Bird Of Passage arrives from the same metaphysical pedigree as Glitchhikers or Kentucky Route Zero both in aesthetics and execution. All three games follow a minimalist approach with dialogue driven by the momentum of inference, built around the whimsical framework of Magical Realism. Sidewalks covered by slick sheen, a lonely street light, blurry out of focus reflections that accentuate pastel taxis coming together to illustrate a long journey into an endless night wandering the Tokyo suburbs. Space Backyard has given a superb performance in capturing the plight of a listless wanderer.

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Part interactive fiction, part audio drama, part exploratory game. In the Pause between the Ringing is a fascinating journey into the ontological impact of colonial occupation and resource exploitation through the lens of magical realism. Not only exploring what it means to be seized by hostile corporate overlords, but the ensuing effect upon a language, a culture, and the places that form in its wake.

Commissioned by the Victoria And Albert Museum’s Design/Play/Disrupt program, Pause is a bleak reminder of the not-too-distant past, when the English and Dutch crowns extended their tendrils across every continent and encircled the world. At the core of these imperialistic ambitions was economic innovation and exploitation of natural resources without any regard for the local populace.

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A little taste of Texas in Detroit

FILTHBREED By Borja Zoroza

The grim facade of a warehouse built from rotting wood acts acting as a shroud for a horrifying secret; walls bleeding from years of cigarette smoke, and the bump in the night you wish wasn’t real. FILTHBREED immediately pulled my focus into this dark world, reminding me of my years spent playing the Condemned franchise.

The most enjoyable facet of the game is how it never gets in the way of the horror. Its straightforward delivery of gameplay has you into the meat of it within minutes, allowing you to stay focused on your sleuthing, sifting rotten paper notes reminiscent of flesh for clues to what nightmares unfolded here. You’re forced to put your weapon down to interact with objects, a clever, simple mechanism that helps foster a sense of vulnerability and unease.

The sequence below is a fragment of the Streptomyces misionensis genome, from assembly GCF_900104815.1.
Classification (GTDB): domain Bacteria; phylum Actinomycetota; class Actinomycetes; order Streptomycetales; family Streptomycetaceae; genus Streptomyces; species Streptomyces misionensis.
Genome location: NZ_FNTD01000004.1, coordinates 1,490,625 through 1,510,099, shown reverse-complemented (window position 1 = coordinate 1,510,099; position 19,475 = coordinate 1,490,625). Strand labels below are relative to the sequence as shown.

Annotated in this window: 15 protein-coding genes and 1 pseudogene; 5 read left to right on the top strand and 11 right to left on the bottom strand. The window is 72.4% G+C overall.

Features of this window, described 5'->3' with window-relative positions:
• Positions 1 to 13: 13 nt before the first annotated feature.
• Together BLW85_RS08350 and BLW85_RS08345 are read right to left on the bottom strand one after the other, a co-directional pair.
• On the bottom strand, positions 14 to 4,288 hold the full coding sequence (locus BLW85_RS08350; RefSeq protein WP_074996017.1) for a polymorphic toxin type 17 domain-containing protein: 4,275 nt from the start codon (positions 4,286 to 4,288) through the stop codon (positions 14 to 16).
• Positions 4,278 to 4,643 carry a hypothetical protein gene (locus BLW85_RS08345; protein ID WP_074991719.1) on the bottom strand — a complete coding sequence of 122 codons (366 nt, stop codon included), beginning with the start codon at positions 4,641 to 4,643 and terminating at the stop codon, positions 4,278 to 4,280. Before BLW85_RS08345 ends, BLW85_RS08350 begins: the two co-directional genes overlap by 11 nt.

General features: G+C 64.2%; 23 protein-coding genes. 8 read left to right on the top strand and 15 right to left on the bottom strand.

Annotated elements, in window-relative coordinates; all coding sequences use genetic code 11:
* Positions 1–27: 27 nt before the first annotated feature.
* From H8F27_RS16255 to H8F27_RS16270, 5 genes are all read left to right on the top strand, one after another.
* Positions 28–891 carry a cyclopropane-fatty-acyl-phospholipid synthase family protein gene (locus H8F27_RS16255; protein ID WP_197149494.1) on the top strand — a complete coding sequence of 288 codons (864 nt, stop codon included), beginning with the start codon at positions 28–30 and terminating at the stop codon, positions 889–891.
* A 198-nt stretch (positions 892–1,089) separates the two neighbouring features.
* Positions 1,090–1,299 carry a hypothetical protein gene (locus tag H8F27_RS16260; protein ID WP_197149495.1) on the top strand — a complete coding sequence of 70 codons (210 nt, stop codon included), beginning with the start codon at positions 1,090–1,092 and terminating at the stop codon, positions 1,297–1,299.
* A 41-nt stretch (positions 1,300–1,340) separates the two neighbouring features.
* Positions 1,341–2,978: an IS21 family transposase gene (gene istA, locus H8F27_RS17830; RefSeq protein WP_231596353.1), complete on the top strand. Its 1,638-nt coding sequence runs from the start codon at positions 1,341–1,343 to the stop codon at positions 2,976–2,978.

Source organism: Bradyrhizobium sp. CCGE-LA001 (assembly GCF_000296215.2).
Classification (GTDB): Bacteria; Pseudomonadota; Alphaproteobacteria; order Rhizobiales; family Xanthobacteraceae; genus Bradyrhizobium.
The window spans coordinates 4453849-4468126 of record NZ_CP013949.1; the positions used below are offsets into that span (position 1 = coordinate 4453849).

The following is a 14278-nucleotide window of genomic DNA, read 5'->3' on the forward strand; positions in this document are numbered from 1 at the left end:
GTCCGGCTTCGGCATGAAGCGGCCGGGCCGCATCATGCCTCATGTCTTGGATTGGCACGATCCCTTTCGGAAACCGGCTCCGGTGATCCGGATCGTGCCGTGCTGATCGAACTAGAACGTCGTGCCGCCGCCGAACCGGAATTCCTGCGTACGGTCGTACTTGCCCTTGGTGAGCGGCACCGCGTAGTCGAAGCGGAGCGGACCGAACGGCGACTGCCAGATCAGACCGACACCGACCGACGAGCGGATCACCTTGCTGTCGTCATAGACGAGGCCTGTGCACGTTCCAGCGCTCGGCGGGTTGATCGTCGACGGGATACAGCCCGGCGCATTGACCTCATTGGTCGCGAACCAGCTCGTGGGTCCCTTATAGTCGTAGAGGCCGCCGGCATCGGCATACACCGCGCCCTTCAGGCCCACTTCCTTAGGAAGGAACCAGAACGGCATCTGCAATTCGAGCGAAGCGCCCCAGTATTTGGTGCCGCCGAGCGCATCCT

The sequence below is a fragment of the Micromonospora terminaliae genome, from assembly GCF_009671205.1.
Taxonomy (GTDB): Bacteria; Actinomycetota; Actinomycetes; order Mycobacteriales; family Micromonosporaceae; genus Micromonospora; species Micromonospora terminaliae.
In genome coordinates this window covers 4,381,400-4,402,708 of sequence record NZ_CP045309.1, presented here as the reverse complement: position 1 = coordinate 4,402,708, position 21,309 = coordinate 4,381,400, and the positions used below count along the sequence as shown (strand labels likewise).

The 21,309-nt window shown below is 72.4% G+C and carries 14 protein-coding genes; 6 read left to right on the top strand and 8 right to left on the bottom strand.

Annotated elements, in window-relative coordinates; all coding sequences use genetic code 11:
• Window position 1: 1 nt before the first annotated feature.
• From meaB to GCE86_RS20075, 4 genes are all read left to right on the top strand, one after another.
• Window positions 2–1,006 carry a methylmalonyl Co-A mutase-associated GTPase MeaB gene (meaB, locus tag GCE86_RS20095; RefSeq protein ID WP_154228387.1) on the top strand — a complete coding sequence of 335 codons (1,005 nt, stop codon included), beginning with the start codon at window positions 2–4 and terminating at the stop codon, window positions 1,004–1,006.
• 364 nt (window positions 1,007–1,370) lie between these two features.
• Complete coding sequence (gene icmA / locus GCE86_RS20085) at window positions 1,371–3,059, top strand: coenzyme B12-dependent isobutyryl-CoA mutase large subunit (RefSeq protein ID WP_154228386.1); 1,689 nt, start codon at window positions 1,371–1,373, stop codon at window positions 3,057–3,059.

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Drip-drip

Rainstorm EP is a cozy little collaborative piece by Jake Grizzly Pierce and Jakey Mumfie. Its soft pixel rain soothes the spirit with tunes you find buried inside various objects. It’s a game that asks you take a small moment out of your day, put work down, and interact with something that doesn’t overly demand your attention.

It’s a gentle massage for the eyes and ears that relieves some stress and helps to center the player. Tiny pieces of world-building comments help build its atmosphere both during and after discovering tape collection hotspots. Muddled visuals give way to short, varied audio vignettes crafted with love, leaving a feeling that this is less a game, and more of an artistic jam session.

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When I was younger there was a strange atmosphere to exploring the internet, the heady sensation of an explorer standing on the edge of the world. You could find the most fascinating places to delve into and map out through obscure web forums, conversations with friends who would drop mysterious locations that they had discovered themselves in your lap, or even a spiraling web of Wikipedia notations.

It was on one of these early web-dives that I, entirely by chance, came across Knytt Stories, a seemingly little known game series by Swedish developer Nicklas Nygren (@Nifflas on twitter). The series had multiple fantastic main entries with countless pages of fan-made content that I spent the next month playing through, one after another.

Knytt Stories, or geocities? You decide.